As Oscar night approaches, a beloved multi-Oscar-winning classic is turning 75. In 1942, the World War II romance Casablanca brought glory to Warner Bros., and stardom to its leading actors. The Burbank, Calif., soundstage where the movie was made doesn't look like much, but it has taken on a legendary status of its own.
Stage 7 is known as Lucky Seven, according to tour guide John Kourounis. That's because three Warner Bros. best picture winners — The Life of Emile Zola, My Fair Lady and Casablanca — and 10 best picture nominees were shot here.
To get there, Kourounis drives visitors along streets lined with facades — banks, apartment buildings, the coffee shop where Emma Stone works in La La Land. On one corner stands a tan building that doesn't look like anything special.
"As far as we know that is the last remaining exterior set from Casablanca," Kourounis explains. It was on this corner that Rick Blaine (that's Humphrey Bogart) and Ilsa Lund (Ingrid Bergman) learned the Germans were approaching Paris.
Rick's Café, with Sam at the piano, taking requests ... the idealism, nobility, sacrifice and patriotism ... it all happened on Stage 7. But inside, the big stage (it's a fourth of a football field) looks like a warehouse. Not a hint of romance to be found — just a crew, getting ready to shoot a TV commercial.
Most, but not all, of Casablanca was made on Stage 7. Since most of the story takes place in Rick's Café, that $76,000 set remained in Stage 7 throughout the filming. Other scenes had to be done on different soundstages.
Because of World War II, and the sighting of a Japanese submarine off the coast of California, the movie was mostly shot indoors.
"People were terrified that the Japanese would attack the mainland," says Aljean Harmetz, author of the 1992 book Round Up the Usual Suspects: The Making of Casablanca.
So no location shooting, no nighttime shooting, no car chases. Shortages meant they had to do without movie-making basics, such as rubber and aluminum.
"Costumes had to be made differently," Harmetz explains. "You couldn't have nylons any longer. Bergman couldn't wear silk — she had to wear cotton. A lot of what Hollywood took for granted — particularly the luxurious things — that dressed its female stars didn't exist in the war years."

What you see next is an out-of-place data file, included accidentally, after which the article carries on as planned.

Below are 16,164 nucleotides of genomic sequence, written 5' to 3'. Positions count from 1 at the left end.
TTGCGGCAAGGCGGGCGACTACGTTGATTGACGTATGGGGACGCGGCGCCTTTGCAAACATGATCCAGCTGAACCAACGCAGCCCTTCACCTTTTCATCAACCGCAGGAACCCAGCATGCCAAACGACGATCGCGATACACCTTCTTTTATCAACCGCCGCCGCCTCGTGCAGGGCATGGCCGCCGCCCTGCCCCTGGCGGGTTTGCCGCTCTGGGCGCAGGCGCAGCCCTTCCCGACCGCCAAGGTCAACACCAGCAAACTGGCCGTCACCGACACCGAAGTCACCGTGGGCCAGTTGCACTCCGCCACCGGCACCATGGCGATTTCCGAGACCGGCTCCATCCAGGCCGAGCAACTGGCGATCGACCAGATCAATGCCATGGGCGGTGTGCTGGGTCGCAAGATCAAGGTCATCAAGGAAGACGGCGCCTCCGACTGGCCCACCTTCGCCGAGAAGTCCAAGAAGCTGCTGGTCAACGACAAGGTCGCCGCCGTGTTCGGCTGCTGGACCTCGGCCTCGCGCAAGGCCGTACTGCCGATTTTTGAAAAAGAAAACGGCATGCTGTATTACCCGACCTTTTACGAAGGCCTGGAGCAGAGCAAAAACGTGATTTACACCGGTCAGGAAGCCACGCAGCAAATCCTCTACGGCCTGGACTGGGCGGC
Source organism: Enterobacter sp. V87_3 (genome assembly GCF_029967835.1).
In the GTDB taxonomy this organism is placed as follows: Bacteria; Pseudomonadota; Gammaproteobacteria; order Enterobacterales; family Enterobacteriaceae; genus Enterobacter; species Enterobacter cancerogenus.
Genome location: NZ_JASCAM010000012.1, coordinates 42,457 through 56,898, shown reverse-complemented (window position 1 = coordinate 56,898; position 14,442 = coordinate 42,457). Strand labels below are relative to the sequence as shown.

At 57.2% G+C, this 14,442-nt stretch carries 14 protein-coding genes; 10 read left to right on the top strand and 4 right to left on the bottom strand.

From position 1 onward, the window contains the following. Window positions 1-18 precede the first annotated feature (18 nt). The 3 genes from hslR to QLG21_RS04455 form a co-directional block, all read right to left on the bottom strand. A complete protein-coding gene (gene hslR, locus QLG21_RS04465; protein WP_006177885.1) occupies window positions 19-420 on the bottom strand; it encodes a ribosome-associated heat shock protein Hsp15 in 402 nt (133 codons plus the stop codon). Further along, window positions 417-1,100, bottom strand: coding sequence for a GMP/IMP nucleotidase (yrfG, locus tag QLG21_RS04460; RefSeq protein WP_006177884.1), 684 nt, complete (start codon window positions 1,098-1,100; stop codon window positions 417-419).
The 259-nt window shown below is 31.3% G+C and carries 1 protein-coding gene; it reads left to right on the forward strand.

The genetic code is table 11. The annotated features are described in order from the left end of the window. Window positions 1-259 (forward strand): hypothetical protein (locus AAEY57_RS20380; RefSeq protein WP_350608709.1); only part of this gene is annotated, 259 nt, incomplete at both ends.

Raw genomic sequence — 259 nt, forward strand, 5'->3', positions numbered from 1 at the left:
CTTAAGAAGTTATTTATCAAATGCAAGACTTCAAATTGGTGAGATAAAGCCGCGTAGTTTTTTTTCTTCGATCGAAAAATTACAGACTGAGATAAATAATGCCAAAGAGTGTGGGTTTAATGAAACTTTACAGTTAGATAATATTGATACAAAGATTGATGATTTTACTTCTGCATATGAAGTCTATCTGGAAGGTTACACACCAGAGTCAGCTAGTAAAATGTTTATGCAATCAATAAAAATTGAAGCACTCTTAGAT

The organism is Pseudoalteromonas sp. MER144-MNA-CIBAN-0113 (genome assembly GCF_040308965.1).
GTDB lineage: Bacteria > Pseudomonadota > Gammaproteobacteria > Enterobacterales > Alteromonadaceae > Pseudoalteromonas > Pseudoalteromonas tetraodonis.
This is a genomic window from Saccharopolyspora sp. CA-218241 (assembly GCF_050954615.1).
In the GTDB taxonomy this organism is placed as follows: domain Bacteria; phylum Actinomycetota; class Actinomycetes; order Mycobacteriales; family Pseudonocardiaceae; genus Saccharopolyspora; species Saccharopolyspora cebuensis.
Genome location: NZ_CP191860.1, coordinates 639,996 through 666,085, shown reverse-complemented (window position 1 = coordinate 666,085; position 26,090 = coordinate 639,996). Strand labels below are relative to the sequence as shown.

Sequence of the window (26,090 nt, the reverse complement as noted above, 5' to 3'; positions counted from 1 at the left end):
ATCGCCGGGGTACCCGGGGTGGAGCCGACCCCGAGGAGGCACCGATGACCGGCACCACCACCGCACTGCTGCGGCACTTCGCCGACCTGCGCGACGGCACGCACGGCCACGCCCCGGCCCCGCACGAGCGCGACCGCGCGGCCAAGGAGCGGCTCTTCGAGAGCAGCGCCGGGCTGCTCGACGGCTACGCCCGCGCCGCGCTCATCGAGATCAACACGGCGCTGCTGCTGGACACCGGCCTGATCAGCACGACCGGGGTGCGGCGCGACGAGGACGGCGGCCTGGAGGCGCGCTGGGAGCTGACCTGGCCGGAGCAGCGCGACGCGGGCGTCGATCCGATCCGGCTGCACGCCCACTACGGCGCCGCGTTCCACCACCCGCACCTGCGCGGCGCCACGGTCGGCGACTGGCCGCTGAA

The war affected casting. Paul Henreid, who plays resistance fighter Victor Laszlo, was Austrian. Half the film's small and medium roles were played by war refugees.
It's ironic, says Harmetz. "All of these refugees from Nazi Europe found a lot of roles for the next four years playing Nazis in the movies."
Bergman had also come from across the Atlantic. Born in Sweden, she'd made a few films there, and a few more in the U.S., but Harmetz says this was the movie that made her an American star.
Bogart — a native New Yorker — had been cast as a gangster in several Warner films. Now he was playing a cynic, unwilling to get involved in a wretched war, still missing his lost love. Bogart wasn't crazy about the part. "He thought his character was too full of self pity," Harmetz says.
Bogart was a loner — a tough, avid drinker, unhappily married to his third wife (the one who came right before Lauren Bacall).
"She drank an immense amount and she threw things a lot," Harmetz says.
And, despite all that, Casablanca made Bogart a romantic lead and a huge star. (Never mind that he was short — he had to stand on a box for his scenes with the tall Miss Bergman.)
"After the movie was made, suddenly everyone thought that Bogart had sex appeal," Harmetz says. "And he told Lauren Bacall, 'I did nothing in Casablanca that I hadn't done in 30 other movies and suddenly they say I have sex appeal.' Well, when Ingrid Bergman looks at you, you have sex appeal."
The script of Casablanca was by Julius and Philip Epstein and Howard Koch, and it went through many changes and revisions. For ages, the ending wasn't known. Bergman said while shooting was underway she asked director Michael Curtiz and the writers which man she goes away with — her onetime Paris lover Rick Blaine, or the noble freedom-fighter Victor Laszlo. Bergman was told they'd let her know as soon as they knew!
The decision was at last revealed in an airport scene, as the couple leaves Casablanca. Because they couldn't shoot outdoors, Hollywood magic saved the day. Craftsmen built a plane — a very small plane — out of plywood.
"In order to make it look real, they hired very small men to act as mechanics so that, from the distance, it looked like a real airplane," Harmetz says. "In order to disguise the cutout even more, they poured fog into the scene."
And into that foggy darkness, after the plane takes off, the final words of the film — "I think this is the beginning of a beautiful friendship" — are spoken. This time the work of another author — producer Hal Wallis, who came up with the line two weeks after production was over!
The end of a beautiful, Oscar-winning film, made mostly on Warner Bros.' Lucky 7 soundstage in 1942. Seventy-five years later, it still feels powerful, moving and romantic. How lucky we are, this Oscar season, that we'll always have Casablanca.